International Journal of Primatology

, Volume 38, Issue 4, pp 629–641 | Cite as

Antipredation Sleeping Behavior of Skywalker Hoolock Gibbons (Hoolock tianxing) in Mt. Gaoligong, Yunnan, China

  • Han-Lan Fei
  • Dao Zhang
  • Sheng-Dong Yuan
  • Lu Zhang
  • Peng-Fei FanEmail author


Studying sleeping behavior can provide key information for understanding the ecology of a species. Antipredation is an important factor that affects primate sleeping behavior. We studied antipredation sleeping behavior in skywalker hoolock gibbons (Hoolock tianxing). We studied one group (NA) and a solitary female (NB) at Nankang from July 2010 to September 2011, and another group (BB) at Banchang from May 2013 to December 2014 in Mt. Gaoligong, Yunnan, China. Over the study period, we recorded 67 sleeping trees for members of group NA over 92 days, 17 trees for the solitary female NB over 22 days, and 159 trees for members of group BB over 186 days. Skywalker hoolock gibbons at both sites rarely used the same tree on consecutive days (N = 3 at both sites). They traveled fast to enter sleeping tree a mean of 160 ± SD 43 min before sunset at Nankang, and a mean of 192 ± SD 40 min before sunset at Banchang. They seldom (Nankang: 14%, N = 183 observations; Banchang: 25%, N = 548 observations) defecated in sleeping trees. They slept at sites with more tall and large trees and preferred to sleep on tall trees in the site. They slept on branches of small diameter and closer to tree tops. Our study suggests that antipredation plays an important role in skywalker hoolock gibbons’ sleeping tree selection and sleeping behavior. In addition, our data suggest potential effects of habitat degradation on gibbons’ sleeping behavior. Tall trees are especially important for gibbons in degraded forest and should be protected.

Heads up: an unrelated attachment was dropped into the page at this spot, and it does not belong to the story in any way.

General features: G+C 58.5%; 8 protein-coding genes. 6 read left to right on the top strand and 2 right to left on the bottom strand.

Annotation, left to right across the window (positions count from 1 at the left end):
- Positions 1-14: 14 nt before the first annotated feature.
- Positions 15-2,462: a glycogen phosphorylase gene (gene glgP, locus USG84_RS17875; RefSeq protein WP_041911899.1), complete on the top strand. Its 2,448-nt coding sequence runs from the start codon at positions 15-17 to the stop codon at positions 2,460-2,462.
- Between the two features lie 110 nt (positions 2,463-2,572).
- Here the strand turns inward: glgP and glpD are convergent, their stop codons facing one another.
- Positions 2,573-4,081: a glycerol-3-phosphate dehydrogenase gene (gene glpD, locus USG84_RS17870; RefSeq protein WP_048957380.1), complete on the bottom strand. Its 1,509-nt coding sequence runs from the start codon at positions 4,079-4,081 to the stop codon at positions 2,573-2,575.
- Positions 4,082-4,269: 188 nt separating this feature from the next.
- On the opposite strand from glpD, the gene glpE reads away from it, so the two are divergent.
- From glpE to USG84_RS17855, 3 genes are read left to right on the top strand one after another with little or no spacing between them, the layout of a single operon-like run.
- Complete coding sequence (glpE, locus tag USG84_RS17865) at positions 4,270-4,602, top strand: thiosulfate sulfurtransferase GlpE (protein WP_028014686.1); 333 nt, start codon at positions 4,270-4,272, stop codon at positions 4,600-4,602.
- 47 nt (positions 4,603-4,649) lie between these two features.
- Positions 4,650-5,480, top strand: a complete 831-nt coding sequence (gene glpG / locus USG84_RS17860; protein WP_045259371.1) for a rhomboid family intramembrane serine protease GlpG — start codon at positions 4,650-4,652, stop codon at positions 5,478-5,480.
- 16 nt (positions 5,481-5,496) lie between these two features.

Conservation Habitat degradation Hoolock tianxing Predation avoidance Sleeping behavior 



This study was supported by the National Natural Science Foundation of China (#31160424), the National Program for Support of Top-notch Young Professionals in China, Small Nature Fund of Gaoligong National Nature Reserve (#201306, #201409, #201215), and Collaborative Innovation Center for Biodiversity and Conservation in the Three Parallel Rivers Region of China. We would like to thank the staff from the Gaoligongshan National Nature Reserve for their needed support. We also thank Mr. Yong Chai from Yunnan Forestry Academy of Sciences and Mr. Xiaochun Shi from Gaoligongshan National Nature Reserve for their kind help in identifying the plant herbariums. The manuscript was remarkably improved with the valuable comments from two anonymous reviewers and two editors, Prof. Joanna M. Setchell and Dr. Onja Harinala Razafindratsima.

Compliance with Ethical Standards

Conflict of Interest

All authors claimed no conflict of interest.

Supplementary material

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Copyright information

© Springer Science+Business Media New York 2017

Authors and Affiliations

  • Han-Lan Fei
    • 1
    • 2
  • Dao Zhang
    • 2
    • 3
  • Sheng-Dong Yuan
    • 4
  • Lu Zhang
    • 1
  • Peng-Fei Fan
    • 1
    • 2
    Email author
  1. 1.School of Life SciencesSun Yat-Sen UniversityGuangzhouPeople’s Republic of China
  2. 2.Institute of Eastern–Himalaya Biodiversity ResearchDali UniversityDaliPeople’s Republic of China
  3. 3.School of Resources and Environmental EngineeringAnhui UniversityHefeiPeople’s Republic of China
  4. 4.Chinese Academy of SciencesXishuangbanna Tropical Botanical GardensKunmingPeople’s Republic of China

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